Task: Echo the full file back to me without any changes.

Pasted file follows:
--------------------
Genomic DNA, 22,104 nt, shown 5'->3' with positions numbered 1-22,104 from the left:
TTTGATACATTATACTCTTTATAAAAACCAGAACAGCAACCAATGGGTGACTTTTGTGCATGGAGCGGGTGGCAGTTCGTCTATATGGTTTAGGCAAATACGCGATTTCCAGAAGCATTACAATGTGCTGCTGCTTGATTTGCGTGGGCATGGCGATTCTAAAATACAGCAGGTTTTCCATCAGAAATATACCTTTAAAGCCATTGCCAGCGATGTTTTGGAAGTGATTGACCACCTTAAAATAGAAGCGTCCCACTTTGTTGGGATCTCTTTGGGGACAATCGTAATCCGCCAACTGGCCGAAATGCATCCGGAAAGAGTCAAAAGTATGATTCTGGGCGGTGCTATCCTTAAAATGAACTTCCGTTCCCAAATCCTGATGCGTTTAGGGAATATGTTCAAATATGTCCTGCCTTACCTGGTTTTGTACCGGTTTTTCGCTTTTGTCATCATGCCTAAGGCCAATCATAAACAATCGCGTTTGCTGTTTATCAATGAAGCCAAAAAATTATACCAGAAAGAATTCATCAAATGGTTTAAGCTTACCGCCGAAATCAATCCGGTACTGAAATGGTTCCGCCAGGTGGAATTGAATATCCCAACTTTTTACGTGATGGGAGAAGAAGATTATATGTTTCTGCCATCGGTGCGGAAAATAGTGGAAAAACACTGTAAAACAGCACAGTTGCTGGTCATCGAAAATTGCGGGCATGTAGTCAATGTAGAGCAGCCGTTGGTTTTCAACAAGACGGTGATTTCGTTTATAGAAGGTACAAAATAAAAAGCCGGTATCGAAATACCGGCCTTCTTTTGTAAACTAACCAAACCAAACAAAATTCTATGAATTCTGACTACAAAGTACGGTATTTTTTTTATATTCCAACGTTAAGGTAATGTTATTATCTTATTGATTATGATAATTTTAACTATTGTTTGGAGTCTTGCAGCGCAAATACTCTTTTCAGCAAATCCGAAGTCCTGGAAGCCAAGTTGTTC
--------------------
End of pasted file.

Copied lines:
Genomic DNA, 22,104 nt, shown 5'->3' with positions numbered 1-22,104 from the left:
TTTGATACATTATACTCTTTATAAAAACCAGAACAGCAACCAATGGGTGACTTTTGTGCATGGAGCGGGTGGCAGTTCGTCTATATGGTTTAGGCAAATACGCGATTTCCAGAAGCATTACAATGTGCTGCTGCTTGATTTGCGTGGGCATGGCGATTCTAAAATACAGCAGGTTTTCCATCAGAAATATACCTTTAAAGCCATTGCCAGCGATGTTTTGGAAGTGATTGACCACCTTAAAATAGAAGCGTCCCACTTTGTTGGGATCTCTTTGGGGACAATCGTAATCCGCCAACTGGCCGAAATGCATCCGGAAAGAGTCAAAAGTATGATTCTGGGCGGTGCTATCCTTAAAATGAACTTCCGTTCCCAAATCCTGATGCGTTTAGGGAATATGTTCAAATATGTCCTGCCTTACCTGGTTTTGTACCGGTTTTTCGCTTTTGTCATCATGCCTAAGGCCAATCATAAACAATCGCGTTTGCTGTTTATCAATGAAGCCAAAAAATTATACCAGAAAGAATTCATCAAATGGTTTAAGCTTACCGCCGAAATCAATCCGGTACTGAAATGGTTCCGCCAGGTGGAATTGAATATCCCAACTTTTTACGTGATGGGAGAAGAAGATTATATGTTTCTGCCATCGGTGCGGAAAATAGTGGAAAAACACTGTAAAACAGCACAGTTGCTGGTCATCGAAAATTGCGGGCATGTAGTCAATGTAGAGCAGCCGTTGGTTTTCAACAAGACGGTGATTTCGTTTATAGAAGGTACAAAATAAAAAGCCGGTATCGAAATACCGGCCTTCTTTTGTAAACTAACCAAACCAAACAAAATTCTATGAATTCTGACTACAAAGTACGGTATTTTTTTTATATTCCAACGTTAAGGTAATGTTATTATCTTATTGATTATGATAATTTTAACTATTGTTTGGAGTCTTGCAGCGCAAATACTCTTTTCAGCAAATCCGAAGTCCTGGAAGCCAAGTTGTTC